A few studies have argued that "naive diversification", splitting capital equally among available investment options, might have advantages over MPT in some situations.
Since MPT's introduction in 1952, many attempts have been made to improve the model, especially by using more realistic assumptions.
Post-modern portfolio theory extends MPT by adopting non-normally distributed, asymmetric, and fat-tailed measures of risk. This helps with some of these problems, but not others.
Black–Litterman model optimization is an extension of unconstrained Markowitz optimization that incorporates relative and absolute 'views' on inputs of risk and returns from.
Modern portfolio theory is inconsistent with main axioms of rational choice theory, most notably with monotonicity axiom, stating that, if investing into portfolio X will, with probability one, return more money than investing into portfolio Y, then a rational investor should prefer X to Y. In contrast, modern portfolio theory is based on a different axiom, called variance aversion, and may recommend to invest into Y on the basis that it has lower variance. Maccheroni et al. described choice theory which is the closest possible to the modern portfolio theory, while satisfying monotonicity axiom. Alternatively, mean-deviation analysis is a rational choice theory resulting from replacing variance by an appropriate deviation risk measure.
In the 1970s, concepts from MPT found their way into the field of regional science. In a series of seminal works, Michael Conroy modeled the labor force in the economy using portfolio-theoretic methods to examine growth and variability in the labor force. This was followed by a long literature on the relationship between economic growth and volatility.
More recently, modern portfolio theory has been used to model the self-concept in social psychology. When the self attributes comprising the self-concept constitute a well-diversified portfolio, then psychological outcomes at the level of the individual such as mood and self-esteem should be more stable than when the self-concept is undiversified. This prediction has been confirmed in studies involving human subjects.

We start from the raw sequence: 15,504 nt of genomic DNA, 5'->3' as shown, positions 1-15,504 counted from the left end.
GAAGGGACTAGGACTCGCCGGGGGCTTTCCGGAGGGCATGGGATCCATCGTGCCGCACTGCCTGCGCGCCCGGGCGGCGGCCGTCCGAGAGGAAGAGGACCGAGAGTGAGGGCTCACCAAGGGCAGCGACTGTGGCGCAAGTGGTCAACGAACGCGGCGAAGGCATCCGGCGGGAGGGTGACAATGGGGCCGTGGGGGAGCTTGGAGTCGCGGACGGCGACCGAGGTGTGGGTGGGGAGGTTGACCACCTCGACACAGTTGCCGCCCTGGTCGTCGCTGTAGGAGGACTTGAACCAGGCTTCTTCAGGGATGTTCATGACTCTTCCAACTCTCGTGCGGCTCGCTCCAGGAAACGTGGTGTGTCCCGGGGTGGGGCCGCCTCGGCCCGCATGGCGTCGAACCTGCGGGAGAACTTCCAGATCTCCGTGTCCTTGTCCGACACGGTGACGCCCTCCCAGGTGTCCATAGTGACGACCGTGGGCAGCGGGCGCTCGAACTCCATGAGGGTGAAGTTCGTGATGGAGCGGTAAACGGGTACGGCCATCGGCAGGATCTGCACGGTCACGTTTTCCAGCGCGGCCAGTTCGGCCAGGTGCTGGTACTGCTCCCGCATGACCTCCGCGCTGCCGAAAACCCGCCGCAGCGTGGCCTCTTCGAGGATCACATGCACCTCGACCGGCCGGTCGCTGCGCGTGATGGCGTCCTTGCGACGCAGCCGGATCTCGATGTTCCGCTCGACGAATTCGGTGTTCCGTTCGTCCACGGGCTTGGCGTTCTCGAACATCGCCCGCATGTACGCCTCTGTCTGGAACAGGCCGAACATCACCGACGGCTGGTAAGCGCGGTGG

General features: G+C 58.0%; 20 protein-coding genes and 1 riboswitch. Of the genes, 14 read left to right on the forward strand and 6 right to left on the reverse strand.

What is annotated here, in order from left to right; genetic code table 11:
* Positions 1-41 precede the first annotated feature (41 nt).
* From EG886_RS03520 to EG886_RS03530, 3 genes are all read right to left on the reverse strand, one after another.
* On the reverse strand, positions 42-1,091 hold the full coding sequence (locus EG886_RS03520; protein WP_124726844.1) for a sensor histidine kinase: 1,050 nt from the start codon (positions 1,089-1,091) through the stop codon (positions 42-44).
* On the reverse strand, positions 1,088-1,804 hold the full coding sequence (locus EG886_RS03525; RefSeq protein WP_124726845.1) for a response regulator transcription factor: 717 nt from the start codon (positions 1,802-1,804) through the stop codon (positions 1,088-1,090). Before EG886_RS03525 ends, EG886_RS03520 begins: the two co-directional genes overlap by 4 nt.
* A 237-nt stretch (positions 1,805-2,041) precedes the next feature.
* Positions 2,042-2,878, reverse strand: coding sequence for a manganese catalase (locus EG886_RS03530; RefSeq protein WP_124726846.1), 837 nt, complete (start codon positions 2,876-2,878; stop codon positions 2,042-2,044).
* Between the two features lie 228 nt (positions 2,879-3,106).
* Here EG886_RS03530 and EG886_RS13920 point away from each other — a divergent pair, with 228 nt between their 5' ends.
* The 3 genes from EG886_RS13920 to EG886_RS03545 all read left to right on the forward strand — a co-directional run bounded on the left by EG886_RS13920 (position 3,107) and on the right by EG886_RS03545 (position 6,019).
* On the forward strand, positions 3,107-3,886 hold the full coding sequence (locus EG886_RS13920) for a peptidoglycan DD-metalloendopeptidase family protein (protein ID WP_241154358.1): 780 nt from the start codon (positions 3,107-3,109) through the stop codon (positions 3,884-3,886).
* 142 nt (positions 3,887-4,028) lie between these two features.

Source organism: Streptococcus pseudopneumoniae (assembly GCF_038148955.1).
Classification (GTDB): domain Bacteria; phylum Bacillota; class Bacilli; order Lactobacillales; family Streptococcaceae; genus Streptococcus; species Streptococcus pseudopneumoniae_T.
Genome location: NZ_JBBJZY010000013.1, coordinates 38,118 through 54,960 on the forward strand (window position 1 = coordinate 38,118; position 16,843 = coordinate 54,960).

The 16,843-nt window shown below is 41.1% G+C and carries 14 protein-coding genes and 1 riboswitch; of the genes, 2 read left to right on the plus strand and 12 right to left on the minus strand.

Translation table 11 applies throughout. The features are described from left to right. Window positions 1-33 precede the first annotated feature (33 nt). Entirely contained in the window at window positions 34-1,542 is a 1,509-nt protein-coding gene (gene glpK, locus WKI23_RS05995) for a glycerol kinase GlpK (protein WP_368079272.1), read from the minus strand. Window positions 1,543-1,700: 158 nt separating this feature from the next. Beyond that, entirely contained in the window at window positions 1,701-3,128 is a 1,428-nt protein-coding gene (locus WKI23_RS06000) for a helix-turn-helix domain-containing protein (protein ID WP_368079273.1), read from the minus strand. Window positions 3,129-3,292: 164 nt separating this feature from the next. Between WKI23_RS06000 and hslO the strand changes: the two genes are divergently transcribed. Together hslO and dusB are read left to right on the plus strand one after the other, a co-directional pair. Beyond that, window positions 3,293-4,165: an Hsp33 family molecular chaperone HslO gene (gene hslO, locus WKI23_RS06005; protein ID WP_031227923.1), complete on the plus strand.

Recently, modern portfolio theory has been applied to modelling the uncertainty and correlation between documents in information retrieval. Given a query, the aim is to maximize the overall relevance of a ranked list of documents and at the same time minimize the overall uncertainty of the ranked list.
Some experts apply MPT to portfolios of projects and other assets besides financial instruments. When MPT is applied outside of traditional financial portfolios, some distinctions between the different types of portfolios must be considered.
Neither of these necessarily eliminate the possibility of using MPT and such portfolios. They simply indicate the need to run the optimization with an additional set of mathematically expressed constraints that would not normally apply to financial portfolios.
Furthermore, some of the simplest elements of Modern Portfolio Theory are applicable to virtually any kind of portfolio. The concept of capturing the risk tolerance of an investor by documenting how much risk is acceptable for a given return may be applied to a variety of decision analysis problems. MPT uses historical variance as a measure of risk, but portfolios of assets like major projects do not have a well-defined "historical variance". In this case, the MPT investment boundary can be expressed in more general terms like "chance of an ROI less than cost of capital" or "chance of losing more than half of the investment". When risk is put in terms of uncertainty about forecasts and possible losses then the concept is transferable to various types of investment.